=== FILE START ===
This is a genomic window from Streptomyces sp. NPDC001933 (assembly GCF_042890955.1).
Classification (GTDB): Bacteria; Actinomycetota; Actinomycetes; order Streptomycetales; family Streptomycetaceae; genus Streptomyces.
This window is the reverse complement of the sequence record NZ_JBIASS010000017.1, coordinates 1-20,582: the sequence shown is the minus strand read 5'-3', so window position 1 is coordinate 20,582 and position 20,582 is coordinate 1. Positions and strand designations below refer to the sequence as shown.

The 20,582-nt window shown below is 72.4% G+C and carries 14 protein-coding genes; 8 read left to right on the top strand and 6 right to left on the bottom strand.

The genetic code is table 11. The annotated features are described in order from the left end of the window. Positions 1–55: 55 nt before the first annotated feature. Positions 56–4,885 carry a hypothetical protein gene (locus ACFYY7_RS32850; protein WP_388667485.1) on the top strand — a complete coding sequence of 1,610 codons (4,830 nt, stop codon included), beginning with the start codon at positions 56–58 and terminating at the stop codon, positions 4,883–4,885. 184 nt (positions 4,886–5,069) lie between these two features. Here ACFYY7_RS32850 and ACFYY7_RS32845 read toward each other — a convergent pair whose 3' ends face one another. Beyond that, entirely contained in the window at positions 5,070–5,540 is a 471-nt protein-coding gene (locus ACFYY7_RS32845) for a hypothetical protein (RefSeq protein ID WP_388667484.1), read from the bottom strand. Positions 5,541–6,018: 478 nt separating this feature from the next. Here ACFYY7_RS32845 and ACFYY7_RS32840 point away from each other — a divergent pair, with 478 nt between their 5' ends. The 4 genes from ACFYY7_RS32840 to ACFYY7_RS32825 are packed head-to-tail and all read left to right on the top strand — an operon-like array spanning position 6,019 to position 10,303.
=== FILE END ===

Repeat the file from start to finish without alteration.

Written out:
This is a genomic window from Streptomyces sp. NPDC001933 (assembly GCF_042890955.1).
Classification (GTDB): Bacteria; Actinomycetota; Actinomycetes; order Streptomycetales; family Streptomycetaceae; genus Streptomyces.
This window is the reverse complement of the sequence record NZ_JBIASS010000017.1, coordinates 1-20,582: the sequence shown is the minus strand read 5'-3', so window position 1 is coordinate 20,582 and position 20,582 is coordinate 1. Positions and strand designations below refer to the sequence as shown.

The 20,582-nt window shown below is 72.4% G+C and carries 14 protein-coding genes; 8 read left to right on the top strand and 6 right to left on the bottom strand.

The genetic code is table 11. The annotated features are described in order from the left end of the window. Positions 1–55: 55 nt before the first annotated feature. Positions 56–4,885 carry a hypothetical protein gene (locus ACFYY7_RS32850; protein WP_388667485.1) on the top strand — a complete coding sequence of 1,610 codons (4,830 nt, stop codon included), beginning with the start codon at positions 56–58 and terminating at the stop codon, positions 4,883–4,885. 184 nt (positions 4,886–5,069) lie between these two features. Here ACFYY7_RS32850 and ACFYY7_RS32845 read toward each other — a convergent pair whose 3' ends face one another. Beyond that, entirely contained in the window at positions 5,070–5,540 is a 471-nt protein-coding gene (locus ACFYY7_RS32845) for a hypothetical protein (RefSeq protein ID WP_388667484.1), read from the bottom strand. Positions 5,541–6,018: 478 nt separating this feature from the next. Here ACFYY7_RS32845 and ACFYY7_RS32840 point away from each other — a divergent pair, with 478 nt between their 5' ends. The 4 genes from ACFYY7_RS32840 to ACFYY7_RS32825 are packed head-to-tail and all read left to right on the top strand — an operon-like array spanning position 6,019 to position 10,303.